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THE BOY OF AUTUMN

There’s a delicious irony at the heart of Cass County (Capitol), Don Henley’s first album of country music. The veteran writer/artist, whose work with the Eagles had a profound influence on modern-day country, has made an album with A-list Nashville musicians that is far more purely country in sound, sentiment and character than anything coming out of Music City’s song factories these days. In other words, the guy who more than anyone put the rock in country has made a record that restores the wayward genre to its rustic essence—what Gram Parsons famously labeled Cosmic American Music. And Henley’s no West Coast carpetbagger; on the contrary, this album documents a boy from rural Texas returning to his roots.

Cass County, which debuted at #1 last week—giving Henley the first chart-topper of his long career, believe it or not—has been universally embraced by critics. In his four-star lead review in Rolling Stone, David Fricke describes the album as “meticulously crafted, sharply written and absolutely free of neo-country additives like reheated ’70s-rock bombast and Twitter-verse vernacular.”

When a respected artist releases an album that generates both sales and raves, it’s a surefire recipe for Grammy love, according to no less an expert than HITSPaul Grein, who gives the LP a shot at an Album of the Year nomination in his latest “Grein on Grammys” essay. “This would be Henley’s fourth Album of the Year nomination. (He scored his first two with the Eagles.) There is some resistance to non-country artists releasing country albums... The difference is that Eagles played a huge role in shaping modern country. What’s more, if both [Sam Hunt’s] Montevallo and Cass County make the finals, it will mark the first time in Grammy history that two country albums have received Album of the Year noms in the same year.”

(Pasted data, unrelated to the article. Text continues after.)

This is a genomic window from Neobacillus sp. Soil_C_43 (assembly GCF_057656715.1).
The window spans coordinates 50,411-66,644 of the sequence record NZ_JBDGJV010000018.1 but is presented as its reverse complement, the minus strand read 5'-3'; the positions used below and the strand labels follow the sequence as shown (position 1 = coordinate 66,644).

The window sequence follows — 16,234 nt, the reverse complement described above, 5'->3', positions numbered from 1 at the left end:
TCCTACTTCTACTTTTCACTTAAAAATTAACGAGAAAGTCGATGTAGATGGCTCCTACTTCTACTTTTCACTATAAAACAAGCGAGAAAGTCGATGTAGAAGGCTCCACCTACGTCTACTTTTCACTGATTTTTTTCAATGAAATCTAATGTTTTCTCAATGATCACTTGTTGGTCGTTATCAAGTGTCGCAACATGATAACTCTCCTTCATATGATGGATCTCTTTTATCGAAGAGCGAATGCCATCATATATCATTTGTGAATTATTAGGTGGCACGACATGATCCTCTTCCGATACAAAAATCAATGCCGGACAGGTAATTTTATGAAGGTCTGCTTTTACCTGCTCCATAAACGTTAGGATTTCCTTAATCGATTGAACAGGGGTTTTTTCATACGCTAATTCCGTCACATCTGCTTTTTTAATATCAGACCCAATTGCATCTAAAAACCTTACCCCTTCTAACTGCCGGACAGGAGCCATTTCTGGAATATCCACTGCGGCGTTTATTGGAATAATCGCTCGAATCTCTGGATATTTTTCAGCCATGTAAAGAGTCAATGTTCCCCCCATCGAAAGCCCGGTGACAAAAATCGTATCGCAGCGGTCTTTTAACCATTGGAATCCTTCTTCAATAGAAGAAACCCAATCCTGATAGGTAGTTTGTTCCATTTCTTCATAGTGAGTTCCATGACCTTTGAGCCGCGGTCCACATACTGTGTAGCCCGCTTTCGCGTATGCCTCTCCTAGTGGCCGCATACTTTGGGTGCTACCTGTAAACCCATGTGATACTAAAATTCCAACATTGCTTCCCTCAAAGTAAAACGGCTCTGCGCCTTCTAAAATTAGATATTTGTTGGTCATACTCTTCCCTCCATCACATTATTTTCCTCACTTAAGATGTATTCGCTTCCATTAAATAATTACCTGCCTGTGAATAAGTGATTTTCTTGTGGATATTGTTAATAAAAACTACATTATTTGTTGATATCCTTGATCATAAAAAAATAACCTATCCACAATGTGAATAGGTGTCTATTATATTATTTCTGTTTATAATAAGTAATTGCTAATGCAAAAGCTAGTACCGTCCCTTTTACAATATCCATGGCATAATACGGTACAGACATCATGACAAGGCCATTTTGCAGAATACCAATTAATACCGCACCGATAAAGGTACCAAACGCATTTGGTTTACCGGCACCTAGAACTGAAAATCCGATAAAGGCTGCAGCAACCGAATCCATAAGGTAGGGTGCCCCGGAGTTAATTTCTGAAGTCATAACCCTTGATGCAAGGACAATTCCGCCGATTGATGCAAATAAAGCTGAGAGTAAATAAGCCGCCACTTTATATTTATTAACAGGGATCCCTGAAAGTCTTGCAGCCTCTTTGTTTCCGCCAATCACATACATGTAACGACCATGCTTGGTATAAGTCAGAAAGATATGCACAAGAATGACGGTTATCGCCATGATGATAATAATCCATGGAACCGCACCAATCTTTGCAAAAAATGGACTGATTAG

Such a scenario would be ironic as well, in the sense that it’s country artist Hunt who’s pushing the stylistic envelope while rock artist Henley is reverently honoring country’s heritage. But in a sense, Henley is doing what he’s always done. He’s a meticulous craftsman with an elevated gift for poetically concise storytelling and character studies.

“What I try to do is chronicle complex events with vernacular, which is difficult,” he told me in 1986, on the heels of releasing his classic second solo album, Building the Perfect Beast, which contains “The Boys of Summer,” his signature song. “The songwriting process still mystifies me. When I finish a song, I really don't know how I've gotten from the beginning to the end of it. This has been said before, and it sounds a little cosmic, but it comes literally out of the air somewhere, it comes through me, and it comes from my subconscious a lot. I have to open myself up so that it can flow. My life and my mind get very cluttered sometimes with all the stuff that's going on around me, and it's difficult to shut off what they call the ‘monkey-mind’ in Zen. I have a lot of monkey-mind and brain chatter. I read a lot of things, I file them away back there, and things come out years later that I don't remember where they come from. I'm very grateful when I finish a song. Some writer said once, ‘I hate writing, but I love having written.’

“Somebody called me ‘a modern-day Will Rogers,’” Henley then noted—and that characterization perfectly applies to Cass County, which is loaded with subtly embedded stabs of sociopolitical commentary, from the blue-collar woes that play out in “Waiting Tables” to the environmental activism that lurks in the hardscrabble textures of “Praying for Rain.” More pointedly, Henley has dedicated “Too Much Pride” to Donald Trump. Among active artists, only Randy Newman, whom Henley has cited as among his primary inspirations, is capable of such incisive, compassionate and musically sophisticated portrayals of present-day realities. And behind it all is that unmistakable voice, with its conjoined gravitas and grit, bringing a singular soulfulness to these songs, in the time-honored tradition of Hank Williams, George Jones and Merle Haggard.

Like Grein, I’m “going out on a limb” and giving Henley that fifth Album of the Year nomination. Cass County is the work of a master singer/songwriter at the top of his game; it reanimates the adage, you can take the boy out of the country, but you can’t take the country out of the boy (in the long run). 

Photos by Danny Clinch.

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